The San Francisco 49ers were just a few plays away from Super Bowl XLVI.
Despite having a solid season, QB Alex Smith was unable to make those plays. It’s not as if the team didn’t believe he could, after the former No. 1 overall pick had the best season of his career.
They showed they didn’t believe in him when they allowed him to play into the final year of his contract. They showed it even more when they drafted Colin Kaepernick, a quarterback from Nevada, in the second round of the 2011 Draft.
And they’re showing it now, balking at extensions for Smith, and pursuing the top free agent prize, QB Peyton Manning.
It’s not a bad idea, either.
To blame Smith for San Francisco’s NFC Championship game loss is a bit misguided (put it on a fluky return game). If they had won, he wouldn’t rightly have deserved the credit either. That pretty much summarizes Smith, even at his best. Not the reason they lose, but not so much the reason they win, either.
San Francisco has the best coached defense in the league, and multiple players among the best at their defensive positions. This team will win a lot of games next season with how good their defense is.
But what it needs is a bit more offensive firepower. WR Michael Crabtree is poised to become a high-end producer, and if WR Randy Moss is legitimately back to his 4.3 self, and a strong-armed quarterback slinging the rock down the field, their offense becomes at least solid.
Putting a solid offense behind an elite defense usually fares well for teams in the NFL.
Manning is re-living his college recruiting days, having narrowed down his choice of employers to three – Denver, Tennessee and San Francisco.
All three are tempting options. He’s got another great defense in Denver, and Tennessee is literally offering him partial ownership in the team upon his retirement. San Francisco is clearly the Win Now option, and with that, the largest obstacle he’d have to face.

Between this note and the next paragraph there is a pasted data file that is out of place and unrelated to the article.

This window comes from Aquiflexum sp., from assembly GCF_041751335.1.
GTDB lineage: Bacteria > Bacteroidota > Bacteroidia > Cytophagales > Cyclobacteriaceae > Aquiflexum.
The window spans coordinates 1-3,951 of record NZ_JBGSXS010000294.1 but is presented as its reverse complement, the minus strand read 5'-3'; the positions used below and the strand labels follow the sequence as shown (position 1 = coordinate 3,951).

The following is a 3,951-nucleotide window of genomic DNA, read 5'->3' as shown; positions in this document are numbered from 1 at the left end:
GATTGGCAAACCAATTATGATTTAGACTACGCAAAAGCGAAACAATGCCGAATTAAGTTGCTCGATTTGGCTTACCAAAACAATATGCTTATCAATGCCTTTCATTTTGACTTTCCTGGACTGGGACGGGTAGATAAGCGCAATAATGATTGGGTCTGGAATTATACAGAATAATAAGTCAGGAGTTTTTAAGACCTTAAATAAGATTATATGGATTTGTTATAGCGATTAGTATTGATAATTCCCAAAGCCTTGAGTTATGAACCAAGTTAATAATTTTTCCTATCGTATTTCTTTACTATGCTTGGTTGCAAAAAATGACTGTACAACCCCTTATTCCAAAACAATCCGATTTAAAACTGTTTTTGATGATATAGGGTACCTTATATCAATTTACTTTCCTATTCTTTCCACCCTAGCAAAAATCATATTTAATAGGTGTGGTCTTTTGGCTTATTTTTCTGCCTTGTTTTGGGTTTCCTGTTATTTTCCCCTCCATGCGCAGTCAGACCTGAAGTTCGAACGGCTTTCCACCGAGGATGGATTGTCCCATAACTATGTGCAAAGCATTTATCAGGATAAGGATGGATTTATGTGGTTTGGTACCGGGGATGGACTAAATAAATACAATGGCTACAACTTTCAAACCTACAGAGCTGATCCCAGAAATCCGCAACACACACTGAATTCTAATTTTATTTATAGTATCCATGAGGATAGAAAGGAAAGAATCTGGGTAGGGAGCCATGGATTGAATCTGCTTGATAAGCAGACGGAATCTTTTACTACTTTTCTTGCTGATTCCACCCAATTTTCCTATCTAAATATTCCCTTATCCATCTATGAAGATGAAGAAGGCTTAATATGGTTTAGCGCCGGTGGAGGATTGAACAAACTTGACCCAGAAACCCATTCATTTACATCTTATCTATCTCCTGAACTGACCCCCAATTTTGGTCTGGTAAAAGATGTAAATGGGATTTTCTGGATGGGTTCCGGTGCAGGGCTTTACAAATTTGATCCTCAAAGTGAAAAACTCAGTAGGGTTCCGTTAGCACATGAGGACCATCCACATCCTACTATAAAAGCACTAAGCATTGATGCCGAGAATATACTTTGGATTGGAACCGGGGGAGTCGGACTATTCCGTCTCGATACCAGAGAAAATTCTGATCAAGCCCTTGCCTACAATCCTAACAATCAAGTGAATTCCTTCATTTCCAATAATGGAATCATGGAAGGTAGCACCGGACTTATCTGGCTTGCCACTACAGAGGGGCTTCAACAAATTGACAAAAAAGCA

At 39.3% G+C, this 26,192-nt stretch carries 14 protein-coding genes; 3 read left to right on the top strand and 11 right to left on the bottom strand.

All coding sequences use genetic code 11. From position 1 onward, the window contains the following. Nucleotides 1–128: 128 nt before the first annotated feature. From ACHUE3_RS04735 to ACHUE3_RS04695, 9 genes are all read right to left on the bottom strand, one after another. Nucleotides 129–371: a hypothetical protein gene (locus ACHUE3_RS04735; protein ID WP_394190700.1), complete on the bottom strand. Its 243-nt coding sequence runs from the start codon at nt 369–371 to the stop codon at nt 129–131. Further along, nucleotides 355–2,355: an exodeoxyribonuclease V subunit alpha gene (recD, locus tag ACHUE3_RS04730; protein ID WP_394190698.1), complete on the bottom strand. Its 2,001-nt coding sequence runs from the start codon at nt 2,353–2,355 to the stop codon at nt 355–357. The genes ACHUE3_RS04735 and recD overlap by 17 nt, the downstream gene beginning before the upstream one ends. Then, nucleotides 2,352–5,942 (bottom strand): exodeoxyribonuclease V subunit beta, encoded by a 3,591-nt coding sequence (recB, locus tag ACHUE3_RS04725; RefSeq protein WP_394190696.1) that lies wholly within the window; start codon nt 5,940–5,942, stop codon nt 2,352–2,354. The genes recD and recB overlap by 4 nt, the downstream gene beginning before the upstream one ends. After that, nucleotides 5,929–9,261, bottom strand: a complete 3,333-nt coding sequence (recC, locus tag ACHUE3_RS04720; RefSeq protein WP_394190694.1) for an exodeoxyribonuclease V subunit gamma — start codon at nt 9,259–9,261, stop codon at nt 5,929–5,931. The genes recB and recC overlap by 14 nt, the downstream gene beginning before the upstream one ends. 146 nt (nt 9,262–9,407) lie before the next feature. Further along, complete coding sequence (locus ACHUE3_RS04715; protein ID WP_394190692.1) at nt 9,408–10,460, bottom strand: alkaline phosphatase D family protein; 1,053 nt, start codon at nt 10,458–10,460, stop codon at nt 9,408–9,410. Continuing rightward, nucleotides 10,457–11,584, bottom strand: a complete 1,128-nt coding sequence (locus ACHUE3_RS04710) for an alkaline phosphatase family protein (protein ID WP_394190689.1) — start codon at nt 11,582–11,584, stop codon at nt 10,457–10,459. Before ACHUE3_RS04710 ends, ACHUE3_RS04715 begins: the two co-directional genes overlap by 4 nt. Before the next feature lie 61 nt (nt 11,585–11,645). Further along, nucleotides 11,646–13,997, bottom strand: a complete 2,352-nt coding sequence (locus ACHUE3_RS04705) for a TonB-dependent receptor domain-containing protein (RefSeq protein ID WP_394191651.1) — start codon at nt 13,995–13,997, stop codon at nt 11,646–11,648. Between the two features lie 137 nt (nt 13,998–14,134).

Manning is a control freak. So is head coach Jim Harbaugh. Manning runs his own offense. Harbaugh took San Francisco from an also-ran to a dominant force in his first season. It’s pretty likely both men feel their way works.
If it meshes together, they’re looking at a 13 win season, at worst.
San Francisco, at the very least, appears to be doing more than just their due diligence on Manning. They have not yet given Smith an extension, and after Smith’s reported 5.5 hour long meeting with Miami Sunday, at least appear to be in a position to lose out on a starting quarterback, and would be forced to turn to Kaepernick next year.
Does that mean they’re going all-in after Manning? If they did, and Smith walks, a year or two with Manning under center, priming the stage for Kaepernick’s eventual ascent to the position makes a lot of sense. They had to have at least considered the 2011 season as the likely end of the Smith Regime in the Bay Area, otherwise, Smith would have an extension, and it’s unlikely they would have spent such a high draft pick on a quarterback.
If Manning is healthy, though, he couldn’t have been released at a better time for the 49ers. If he wants to win, he’ll sign with San Francisco. If he wants to control everything (literally), he’ll go to Tennessee. If he wants to get paid the most, Denver’s probably the best option.
Which one will it be? Who knows?
I can’t link this story because I have no clue where I read it, but I remember a feature on Manning from a long time ago. The piece of the story was focusing on Manning’s decision of which college he’d choose. His mom said he came into his parents room very early in the morning, told them he was up all night thinking about it, and decided to choose Tennessee. It wasn’t the decision, the writer noted, it’s the fact he deliberated for so long and with such intensity.
Tennessee was somewhat of a surprise, considering his father’s star power at Ole Miss (where his brother Eli eventually attended). The point was Peyton makes his own mind, and he doesn’t lead on to his intentions.
Anyone’s guess is as good as anyone else’s, but I think he’ll go to San Francisco.
Source: Behind the Steel Curtain
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